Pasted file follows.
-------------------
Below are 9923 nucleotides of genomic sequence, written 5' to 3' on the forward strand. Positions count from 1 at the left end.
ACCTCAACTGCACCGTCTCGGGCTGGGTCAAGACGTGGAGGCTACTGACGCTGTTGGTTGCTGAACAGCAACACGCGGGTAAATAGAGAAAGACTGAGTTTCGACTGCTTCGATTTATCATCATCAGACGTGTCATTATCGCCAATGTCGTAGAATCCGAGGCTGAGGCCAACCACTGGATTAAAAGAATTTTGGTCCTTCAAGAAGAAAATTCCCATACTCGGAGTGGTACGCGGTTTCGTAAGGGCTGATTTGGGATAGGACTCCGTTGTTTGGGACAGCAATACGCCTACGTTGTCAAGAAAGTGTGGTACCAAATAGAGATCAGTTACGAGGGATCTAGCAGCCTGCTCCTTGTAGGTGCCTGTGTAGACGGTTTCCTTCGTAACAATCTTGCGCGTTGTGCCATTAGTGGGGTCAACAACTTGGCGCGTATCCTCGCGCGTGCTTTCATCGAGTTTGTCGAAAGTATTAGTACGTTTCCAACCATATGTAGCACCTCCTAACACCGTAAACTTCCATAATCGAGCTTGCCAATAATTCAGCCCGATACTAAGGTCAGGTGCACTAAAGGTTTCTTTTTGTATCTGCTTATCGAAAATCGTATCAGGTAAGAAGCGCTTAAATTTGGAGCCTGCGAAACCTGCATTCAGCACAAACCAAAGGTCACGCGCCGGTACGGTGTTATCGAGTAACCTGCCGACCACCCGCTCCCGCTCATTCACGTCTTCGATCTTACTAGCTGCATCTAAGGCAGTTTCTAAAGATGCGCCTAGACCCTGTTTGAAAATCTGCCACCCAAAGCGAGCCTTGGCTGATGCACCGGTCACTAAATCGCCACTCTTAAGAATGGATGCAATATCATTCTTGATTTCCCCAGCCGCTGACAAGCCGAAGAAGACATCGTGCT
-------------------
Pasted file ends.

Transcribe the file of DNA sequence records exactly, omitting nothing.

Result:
Below are 9923 nucleotides of genomic sequence, written 5' to 3' on the forward strand. Positions count from 1 at the left end.
ACCTCAACTGCACCGTCTCGGGCTGGGTCAAGACGTGGAGGCTACTGACGCTGTTGGTTGCTGAACAGCAACACGCGGGTAAATAGAGAAAGACTGAGTTTCGACTGCTTCGATTTATCATCATCAGACGTGTCATTATCGCCAATGTCGTAGAATCCGAGGCTGAGGCCAACCACTGGATTAAAAGAATTTTGGTCCTTCAAGAAGAAAATTCCCATACTCGGAGTGGTACGCGGTTTCGTAAGGGCTGATTTGGGATAGGACTCCGTTGTTTGGGACAGCAATACGCCTACGTTGTCAAGAAAGTGTGGTACCAAATAGAGATCAGTTACGAGGGATCTAGCAGCCTGCTCCTTGTAGGTGCCTGTGTAGACGGTTTCCTTCGTAACAATCTTGCGCGTTGTGCCATTAGTGGGGTCAACAACTTGGCGCGTATCCTCGCGCGTGCTTTCATCGAGTTTGTCGAAAGTATTAGTACGTTTCCAACCATATGTAGCACCTCCTAACACCGTAAACTTCCATAATCGAGCTTGCCAATAATTCAGCCCGATACTAAGGTCAGGTGCACTAAAGGTTTCTTTTTGTATCTGCTTATCGAAAATCGTATCAGGTAAGAAGCGCTTAAATTTGGAGCCTGCGAAACCTGCATTCAGCACAAACCAAAGGTCACGCGCCGGTACGGTGTTATCGAGTAACCTGCCGACCACCCGCTCCCGCTCATTCACGTCTTCGATCTTACTAGCTGCATCTAAGGCAGTTTCTAAAGATGCGCCTAGACCCTGTTTGAAAATCTGCCACCCAAAGCGAGCCTTGGCTGATGCACCGGTCACTAAATCGCCACTCTTAAGAATGGATGCAATATCATTCTTGATTTCCCCAGCCGCTGACAAGCCGAAGAAGACATCGTGCT